Author Interview: Paul Collins

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Paul Collins new book Mole Hunt is released this month, it is the first in a series of three featuring lead character Maximus Black.

We were lucky enough to borrow the very busy Paul Collins for this author interview:

How did you get started as an author?

I used to love comics as a kid – I didn’t actually read a book until I was about eighteen. But my first love was western films – we’re going back to the sixties here, with only one channel on TV, and Rawhide, Wagon Train, Branded, etc being prime time TV.

I figured I could mix the comics with the films and write a western. I wasn’t too successful, but that was my start. I then self-published – another mistake.

What made you decide to write science fiction?

I was working as a waiter at the Breakfast Creek Hotel in Brisbane and a colleague knew I was interested in publishing (after the western novel debacle).

He suggested I start an SF magazine because there wasn’t one published in Australia at the time. Although I’d only vaguely heard of Asimov and Heinlein, I embarked on a career that has led me to where I am today.

paul collins

(Paul Collins with his two dogs Jack and Molly)

What is your book, Mole Hunt about?

A lot of chaos. It’s dystopian fiction, and quite fast-paced. Basically, Maximus Black is as his name hints, a sociopath. He has one burning ambition, and that is to rule the universe. To do so he needs an armada of dreadnoughts, hidden by three “lost” coordinates.

The Maximus Black Files is a trilogy, so obviously he’s seeking each set in each book. So far the reviews have been generous. Bookseller and Publisher said that Mole Hunt is a blend of Total Recall, Dexter and The Girl With the Golden Tattoo; Buzz Words said the book is so fast-paced it would give Matthew Reilly a nosebleed (laughs).

But no book will succeed with just an antihero, so I have Anneke Longshadow. She’s every bit Maximus’s equal. They spend a lot of time trying to “off” one another. It’s classic space opera/thriller, but the main character is an antihero instead of the all-round good guy.

You have been awarded the A Bertram Chandler Award for “Outstanding Achievement in Australian Science Fiction, what does this mean?

This award is the premier Australian SF award. It’s not really for anything specific, rather a life-time achievement award. I’m quite honoured to receive it.

It sits next to my fourth-placed attendance at karate – you’ll gather by this that I don’t win too many awards.

Where do you get your inspiration?

The joke answer is that I can’t do anything else. But writing was always a hobby. In the end, it was making more money than my daytime job, which was running a clothing store.

I don’t want this to sound like I just do it for the money, but when you love doing something and you earn more from it than doing something you don’t particularly like doing, then there’s a rather obvious career choice happening there. I’m inspired by knowing that I earn a living doing something I enjoy.

How many people can say that of their lives?


Who are your target readers?

I write everything from picture books through to young adult books. So everyone within that target audience, I guess. Oddly, the fan mail that I do get usually comes from adults.

It seems many have read The Jelindel Chronicles, a four-book series that Penguin started publishing in 2002.

Who are your favourite authors right now?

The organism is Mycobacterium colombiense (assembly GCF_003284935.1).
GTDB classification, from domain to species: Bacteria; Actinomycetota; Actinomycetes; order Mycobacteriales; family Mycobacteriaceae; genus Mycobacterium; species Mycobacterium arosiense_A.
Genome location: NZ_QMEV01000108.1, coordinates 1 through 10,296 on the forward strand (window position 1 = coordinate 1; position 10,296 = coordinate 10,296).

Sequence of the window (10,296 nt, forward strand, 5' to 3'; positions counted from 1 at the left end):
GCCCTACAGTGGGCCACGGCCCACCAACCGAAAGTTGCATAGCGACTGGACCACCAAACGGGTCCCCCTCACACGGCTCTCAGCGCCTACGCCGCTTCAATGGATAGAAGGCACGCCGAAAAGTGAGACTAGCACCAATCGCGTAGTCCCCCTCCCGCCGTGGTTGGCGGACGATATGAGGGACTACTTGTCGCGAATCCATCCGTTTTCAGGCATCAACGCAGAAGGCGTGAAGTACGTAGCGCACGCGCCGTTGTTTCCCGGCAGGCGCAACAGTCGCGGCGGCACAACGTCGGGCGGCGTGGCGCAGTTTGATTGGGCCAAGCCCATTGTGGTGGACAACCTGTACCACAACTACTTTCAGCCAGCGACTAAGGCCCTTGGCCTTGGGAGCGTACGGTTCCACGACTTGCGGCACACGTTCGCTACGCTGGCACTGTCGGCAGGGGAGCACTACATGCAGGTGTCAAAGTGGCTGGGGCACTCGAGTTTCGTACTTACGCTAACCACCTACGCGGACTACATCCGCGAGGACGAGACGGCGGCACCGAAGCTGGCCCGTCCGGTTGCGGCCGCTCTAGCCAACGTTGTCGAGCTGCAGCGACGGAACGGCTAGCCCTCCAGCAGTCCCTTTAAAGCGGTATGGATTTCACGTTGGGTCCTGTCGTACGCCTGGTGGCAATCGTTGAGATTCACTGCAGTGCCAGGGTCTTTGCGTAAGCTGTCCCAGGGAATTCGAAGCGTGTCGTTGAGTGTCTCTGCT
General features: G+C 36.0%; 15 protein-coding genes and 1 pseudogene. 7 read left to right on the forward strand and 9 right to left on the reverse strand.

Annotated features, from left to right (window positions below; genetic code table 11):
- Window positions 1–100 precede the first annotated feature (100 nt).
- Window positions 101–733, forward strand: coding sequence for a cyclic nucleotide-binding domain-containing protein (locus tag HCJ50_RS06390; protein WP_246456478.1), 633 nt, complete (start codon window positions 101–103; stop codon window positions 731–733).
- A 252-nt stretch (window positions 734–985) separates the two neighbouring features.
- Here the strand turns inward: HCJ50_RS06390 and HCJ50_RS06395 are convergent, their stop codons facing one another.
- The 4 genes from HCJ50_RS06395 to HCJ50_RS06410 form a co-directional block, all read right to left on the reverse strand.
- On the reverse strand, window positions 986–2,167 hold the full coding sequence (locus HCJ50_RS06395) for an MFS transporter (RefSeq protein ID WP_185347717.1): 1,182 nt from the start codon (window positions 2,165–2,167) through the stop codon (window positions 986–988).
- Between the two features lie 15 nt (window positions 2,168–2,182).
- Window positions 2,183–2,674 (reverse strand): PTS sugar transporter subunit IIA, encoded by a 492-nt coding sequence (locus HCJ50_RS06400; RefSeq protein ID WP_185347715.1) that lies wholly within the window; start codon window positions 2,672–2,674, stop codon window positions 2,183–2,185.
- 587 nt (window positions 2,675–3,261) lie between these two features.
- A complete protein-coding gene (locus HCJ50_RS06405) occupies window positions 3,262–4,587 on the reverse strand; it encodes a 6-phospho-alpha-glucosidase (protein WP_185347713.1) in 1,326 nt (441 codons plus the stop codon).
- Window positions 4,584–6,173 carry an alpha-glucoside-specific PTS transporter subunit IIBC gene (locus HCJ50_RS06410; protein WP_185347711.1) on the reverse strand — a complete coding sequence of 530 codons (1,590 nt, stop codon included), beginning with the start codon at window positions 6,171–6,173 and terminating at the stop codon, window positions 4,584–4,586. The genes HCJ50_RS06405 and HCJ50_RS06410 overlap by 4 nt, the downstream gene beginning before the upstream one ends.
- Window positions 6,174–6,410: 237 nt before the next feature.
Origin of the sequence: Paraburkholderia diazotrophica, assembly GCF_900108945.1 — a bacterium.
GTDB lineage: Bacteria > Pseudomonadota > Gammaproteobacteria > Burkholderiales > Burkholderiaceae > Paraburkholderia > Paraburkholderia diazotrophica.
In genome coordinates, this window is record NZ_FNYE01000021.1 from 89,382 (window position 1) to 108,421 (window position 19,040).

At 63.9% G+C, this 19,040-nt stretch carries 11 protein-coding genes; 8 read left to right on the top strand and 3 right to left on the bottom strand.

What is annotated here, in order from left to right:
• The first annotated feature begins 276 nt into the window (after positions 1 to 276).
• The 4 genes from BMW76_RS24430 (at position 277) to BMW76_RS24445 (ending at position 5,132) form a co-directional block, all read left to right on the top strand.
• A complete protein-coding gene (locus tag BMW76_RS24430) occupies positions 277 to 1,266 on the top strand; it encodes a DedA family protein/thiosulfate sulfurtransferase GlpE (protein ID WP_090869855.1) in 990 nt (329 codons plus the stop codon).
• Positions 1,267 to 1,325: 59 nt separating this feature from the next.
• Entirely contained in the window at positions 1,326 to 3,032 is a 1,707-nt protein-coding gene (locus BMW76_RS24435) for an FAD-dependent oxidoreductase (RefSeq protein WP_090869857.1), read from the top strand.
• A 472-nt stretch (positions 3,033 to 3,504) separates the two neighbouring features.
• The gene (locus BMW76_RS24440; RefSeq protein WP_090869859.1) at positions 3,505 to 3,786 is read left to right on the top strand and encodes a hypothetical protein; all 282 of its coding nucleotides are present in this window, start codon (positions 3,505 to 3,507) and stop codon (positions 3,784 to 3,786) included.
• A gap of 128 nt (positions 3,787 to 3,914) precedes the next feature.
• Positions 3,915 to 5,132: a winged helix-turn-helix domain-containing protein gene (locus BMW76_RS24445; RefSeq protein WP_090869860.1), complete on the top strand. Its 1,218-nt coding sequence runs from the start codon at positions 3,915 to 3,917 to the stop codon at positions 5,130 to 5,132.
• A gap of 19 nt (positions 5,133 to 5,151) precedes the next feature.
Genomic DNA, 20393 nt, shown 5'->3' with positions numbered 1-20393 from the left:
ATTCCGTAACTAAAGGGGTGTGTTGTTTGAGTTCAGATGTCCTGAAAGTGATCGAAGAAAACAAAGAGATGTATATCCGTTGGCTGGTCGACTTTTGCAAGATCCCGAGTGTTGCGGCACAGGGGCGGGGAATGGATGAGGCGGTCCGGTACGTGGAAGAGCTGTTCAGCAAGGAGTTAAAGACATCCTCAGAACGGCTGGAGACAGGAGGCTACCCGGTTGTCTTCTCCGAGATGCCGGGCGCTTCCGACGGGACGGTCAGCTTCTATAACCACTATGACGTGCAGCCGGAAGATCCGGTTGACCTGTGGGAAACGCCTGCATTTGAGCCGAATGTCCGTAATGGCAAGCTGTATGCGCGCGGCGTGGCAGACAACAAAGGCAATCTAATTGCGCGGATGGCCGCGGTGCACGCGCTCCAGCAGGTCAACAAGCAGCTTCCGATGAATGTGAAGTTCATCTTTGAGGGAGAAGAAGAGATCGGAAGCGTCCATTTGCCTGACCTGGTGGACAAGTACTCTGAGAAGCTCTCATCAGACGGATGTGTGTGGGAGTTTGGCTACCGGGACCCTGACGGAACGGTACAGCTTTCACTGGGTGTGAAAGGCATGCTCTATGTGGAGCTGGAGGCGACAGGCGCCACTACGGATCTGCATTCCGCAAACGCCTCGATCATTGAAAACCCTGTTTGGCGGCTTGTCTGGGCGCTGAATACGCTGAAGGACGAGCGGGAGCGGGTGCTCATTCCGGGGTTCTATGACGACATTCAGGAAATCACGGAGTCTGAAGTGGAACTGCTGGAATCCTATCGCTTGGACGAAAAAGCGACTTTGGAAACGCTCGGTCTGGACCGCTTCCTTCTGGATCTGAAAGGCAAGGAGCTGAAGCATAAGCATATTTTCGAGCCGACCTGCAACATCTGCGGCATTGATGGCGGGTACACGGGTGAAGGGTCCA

I love Eoin Colfer and Philip Reeve (Artemus Fowl and Mortal Engines authors). The problem I have these days is that my main daytime job is publishing.

It takes up seven days a week and almost every night. I rarely get a chance to read these authors. The unsolicited (slush pile) I have always glares at me if I even look at a book.

Is it hard for Australian writers to get published?

With technology the way it is, anyone with even a vague knowledge of technology can get published. It’s easy to get someone to convert a Word file to epub or Kindle and upload to an online bookseller, or go to and self-publish. The hard bit is selling.

Unless you are extremely well-liked and have a zillion friends, no one will ever find your book, much less buy it. Traditional print publishers in Australia are almost impossible to crack if you’re an unknown author. It’s certainly getting tougher out there in some ways, but much easier in other ways.

It really depends on how good you are at social media.

What are you currently working on?

Dyson’s Drop is the second book in The Maximus Black Files. I have to admit to having only written the first draft of Book #2, though. Again, Ford Street Publishing takes up most of my time.

I did manage to write a picture book called The Glasshouse (illustrated by Jo Thompson, and that has been short-listed for the CBCA’s Crichton Award. It was also chosen by IBBY (international organization) as one of the world’s 50 outstanding books for kids with disability. But anything longer will be on the back-burner, I’m afraid.

How long does it take you to write a book?

That’s the old “How long is a piece of string?” question. The Glasshouse was easy, because it came from personal experience. It took about a month to write. But Mole Hunt took a year or so, because whatever I wrote had to connect with two other books in the trilogy. The latter are very hard to write, because you need to look so far into the future of your work.

The character in your book is 18 years old, how did you get inside his head?

I suspect I took all the bad bits out of those Marvel Group Comics I read as a kid and all the bad traits from the crims in books I’ve since read. Put them all together and we have Maximus Black.

Someone told me he was like Artemis Fowl’s evil twin (laughs). And I think that reader hit the nail on the head.

What does being a writer mean to you?


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